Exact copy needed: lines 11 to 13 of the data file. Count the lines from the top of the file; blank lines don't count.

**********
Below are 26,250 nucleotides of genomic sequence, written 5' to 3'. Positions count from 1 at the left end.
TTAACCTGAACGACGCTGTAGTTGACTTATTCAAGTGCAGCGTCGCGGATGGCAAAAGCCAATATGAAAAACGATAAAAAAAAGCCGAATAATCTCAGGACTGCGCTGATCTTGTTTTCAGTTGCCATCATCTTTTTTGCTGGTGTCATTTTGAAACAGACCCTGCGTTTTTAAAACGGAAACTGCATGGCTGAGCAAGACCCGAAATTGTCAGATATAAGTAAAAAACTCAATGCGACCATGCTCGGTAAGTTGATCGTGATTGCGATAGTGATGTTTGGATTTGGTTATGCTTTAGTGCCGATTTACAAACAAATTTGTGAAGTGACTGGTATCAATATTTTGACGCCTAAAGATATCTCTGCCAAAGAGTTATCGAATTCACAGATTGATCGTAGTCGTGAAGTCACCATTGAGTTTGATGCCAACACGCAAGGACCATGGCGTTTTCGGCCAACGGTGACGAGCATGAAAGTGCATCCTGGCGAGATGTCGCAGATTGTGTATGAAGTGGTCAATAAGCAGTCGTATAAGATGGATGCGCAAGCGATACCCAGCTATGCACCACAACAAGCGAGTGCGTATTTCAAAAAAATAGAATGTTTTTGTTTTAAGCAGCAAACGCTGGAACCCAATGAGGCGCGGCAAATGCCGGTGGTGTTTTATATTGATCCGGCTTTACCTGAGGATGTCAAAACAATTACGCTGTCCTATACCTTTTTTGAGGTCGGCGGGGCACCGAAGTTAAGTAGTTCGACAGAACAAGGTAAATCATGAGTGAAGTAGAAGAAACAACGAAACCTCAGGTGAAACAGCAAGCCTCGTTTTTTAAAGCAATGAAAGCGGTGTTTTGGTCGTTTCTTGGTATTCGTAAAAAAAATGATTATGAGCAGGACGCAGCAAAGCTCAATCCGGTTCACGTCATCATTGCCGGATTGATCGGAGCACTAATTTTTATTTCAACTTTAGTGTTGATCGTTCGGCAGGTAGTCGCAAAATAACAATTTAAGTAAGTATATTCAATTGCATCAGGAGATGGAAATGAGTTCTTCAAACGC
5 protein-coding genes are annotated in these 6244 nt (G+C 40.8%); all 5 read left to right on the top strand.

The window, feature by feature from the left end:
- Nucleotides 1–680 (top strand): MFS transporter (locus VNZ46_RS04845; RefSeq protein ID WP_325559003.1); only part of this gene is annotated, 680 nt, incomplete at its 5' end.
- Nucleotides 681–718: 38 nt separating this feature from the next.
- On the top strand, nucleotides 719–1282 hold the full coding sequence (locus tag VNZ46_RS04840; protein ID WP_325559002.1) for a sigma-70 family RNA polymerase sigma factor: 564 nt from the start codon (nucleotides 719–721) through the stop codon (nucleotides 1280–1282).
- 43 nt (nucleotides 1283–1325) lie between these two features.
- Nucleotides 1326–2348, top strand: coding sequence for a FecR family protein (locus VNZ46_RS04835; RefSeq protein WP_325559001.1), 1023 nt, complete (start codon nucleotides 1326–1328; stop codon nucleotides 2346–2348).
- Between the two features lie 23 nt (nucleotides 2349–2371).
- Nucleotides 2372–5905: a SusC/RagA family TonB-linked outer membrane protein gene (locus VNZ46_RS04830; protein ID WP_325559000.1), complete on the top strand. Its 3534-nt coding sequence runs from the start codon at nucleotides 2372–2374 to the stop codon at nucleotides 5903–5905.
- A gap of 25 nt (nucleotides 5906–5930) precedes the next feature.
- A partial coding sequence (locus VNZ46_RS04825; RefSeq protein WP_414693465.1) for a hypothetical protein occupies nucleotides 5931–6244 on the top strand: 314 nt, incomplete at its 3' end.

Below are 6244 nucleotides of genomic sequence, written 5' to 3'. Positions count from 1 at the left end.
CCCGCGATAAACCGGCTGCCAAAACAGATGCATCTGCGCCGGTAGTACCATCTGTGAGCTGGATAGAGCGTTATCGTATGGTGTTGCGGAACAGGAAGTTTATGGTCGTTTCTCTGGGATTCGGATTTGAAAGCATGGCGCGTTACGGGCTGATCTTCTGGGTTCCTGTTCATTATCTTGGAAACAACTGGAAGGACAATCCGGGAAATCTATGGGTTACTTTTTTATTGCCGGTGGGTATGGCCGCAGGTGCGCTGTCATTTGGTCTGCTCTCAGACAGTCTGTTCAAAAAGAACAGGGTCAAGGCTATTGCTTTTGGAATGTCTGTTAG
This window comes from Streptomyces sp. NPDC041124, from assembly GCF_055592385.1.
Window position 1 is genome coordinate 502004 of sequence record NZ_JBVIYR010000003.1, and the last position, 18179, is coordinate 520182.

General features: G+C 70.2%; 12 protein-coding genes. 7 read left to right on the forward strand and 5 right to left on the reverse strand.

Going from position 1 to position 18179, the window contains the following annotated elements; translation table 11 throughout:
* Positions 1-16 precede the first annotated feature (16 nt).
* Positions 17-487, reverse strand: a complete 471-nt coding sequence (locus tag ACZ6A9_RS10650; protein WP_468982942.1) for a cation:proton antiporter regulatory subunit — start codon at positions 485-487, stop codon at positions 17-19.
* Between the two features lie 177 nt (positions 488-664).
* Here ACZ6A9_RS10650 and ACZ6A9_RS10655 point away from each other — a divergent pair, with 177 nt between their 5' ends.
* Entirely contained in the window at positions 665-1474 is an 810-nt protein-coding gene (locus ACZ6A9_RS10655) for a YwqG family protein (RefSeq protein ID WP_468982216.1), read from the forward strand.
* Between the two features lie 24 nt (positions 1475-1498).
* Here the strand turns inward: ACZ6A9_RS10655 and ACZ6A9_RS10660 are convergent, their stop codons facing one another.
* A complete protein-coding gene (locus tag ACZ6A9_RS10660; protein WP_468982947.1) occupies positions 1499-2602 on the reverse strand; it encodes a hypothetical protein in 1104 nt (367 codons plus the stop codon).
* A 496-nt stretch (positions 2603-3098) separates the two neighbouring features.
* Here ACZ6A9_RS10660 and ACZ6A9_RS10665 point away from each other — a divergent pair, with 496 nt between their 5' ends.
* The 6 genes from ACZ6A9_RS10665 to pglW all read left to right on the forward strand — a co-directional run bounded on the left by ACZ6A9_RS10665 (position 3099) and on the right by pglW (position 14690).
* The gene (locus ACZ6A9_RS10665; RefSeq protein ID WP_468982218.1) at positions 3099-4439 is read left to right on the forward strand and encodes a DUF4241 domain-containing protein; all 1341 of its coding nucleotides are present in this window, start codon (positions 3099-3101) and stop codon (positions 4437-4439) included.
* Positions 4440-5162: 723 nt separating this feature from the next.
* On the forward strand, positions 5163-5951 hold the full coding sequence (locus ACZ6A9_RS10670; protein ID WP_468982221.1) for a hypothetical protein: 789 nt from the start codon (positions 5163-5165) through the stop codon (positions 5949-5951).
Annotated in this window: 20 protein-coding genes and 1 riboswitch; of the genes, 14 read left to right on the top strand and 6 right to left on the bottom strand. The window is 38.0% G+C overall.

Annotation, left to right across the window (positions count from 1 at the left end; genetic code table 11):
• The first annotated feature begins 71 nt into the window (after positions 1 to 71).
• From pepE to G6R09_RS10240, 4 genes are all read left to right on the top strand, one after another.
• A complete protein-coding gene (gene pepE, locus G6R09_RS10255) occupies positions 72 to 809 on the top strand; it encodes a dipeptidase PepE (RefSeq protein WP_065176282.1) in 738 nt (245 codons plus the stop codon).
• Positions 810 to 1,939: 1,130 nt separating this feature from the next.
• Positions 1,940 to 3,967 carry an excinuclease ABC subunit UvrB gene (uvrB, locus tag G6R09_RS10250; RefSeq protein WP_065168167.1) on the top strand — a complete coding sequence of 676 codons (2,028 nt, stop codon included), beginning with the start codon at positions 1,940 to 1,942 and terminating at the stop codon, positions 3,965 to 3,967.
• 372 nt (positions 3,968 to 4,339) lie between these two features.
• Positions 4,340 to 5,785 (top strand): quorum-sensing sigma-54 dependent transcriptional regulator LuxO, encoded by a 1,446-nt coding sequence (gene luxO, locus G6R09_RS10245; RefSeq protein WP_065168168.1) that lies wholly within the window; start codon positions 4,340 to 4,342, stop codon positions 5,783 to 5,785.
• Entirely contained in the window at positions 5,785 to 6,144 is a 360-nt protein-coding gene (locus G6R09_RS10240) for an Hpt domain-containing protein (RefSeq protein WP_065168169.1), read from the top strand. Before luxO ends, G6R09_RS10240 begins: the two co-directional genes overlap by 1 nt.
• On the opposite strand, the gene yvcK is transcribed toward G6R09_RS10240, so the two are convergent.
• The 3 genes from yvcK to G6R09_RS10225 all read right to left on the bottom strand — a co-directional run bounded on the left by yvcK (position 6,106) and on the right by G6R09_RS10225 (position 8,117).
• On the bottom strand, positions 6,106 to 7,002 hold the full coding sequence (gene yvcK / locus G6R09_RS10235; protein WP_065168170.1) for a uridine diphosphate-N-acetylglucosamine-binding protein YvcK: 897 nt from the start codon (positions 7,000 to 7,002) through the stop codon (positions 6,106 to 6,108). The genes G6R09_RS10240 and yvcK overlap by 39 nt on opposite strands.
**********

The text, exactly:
- Nucleotides 2372–5905: a SusC/RagA family TonB-linked outer membrane protein gene (locus VNZ46_RS04830; protein ID WP_325559000.1), complete on the top strand. Its 3534-nt coding sequence runs from the start codon at nucleotides 2372–2374 to the stop codon at nucleotides 5903–5905.
- A gap of 25 nt (nucleotides 5906–5930) precedes the next feature.
- A partial coding sequence (locus VNZ46_RS04825; RefSeq protein WP_414693465.1) for a hypothetical protein occupies nucleotides 5931–6244 on the top strand: 314 nt, incomplete at its 3' end.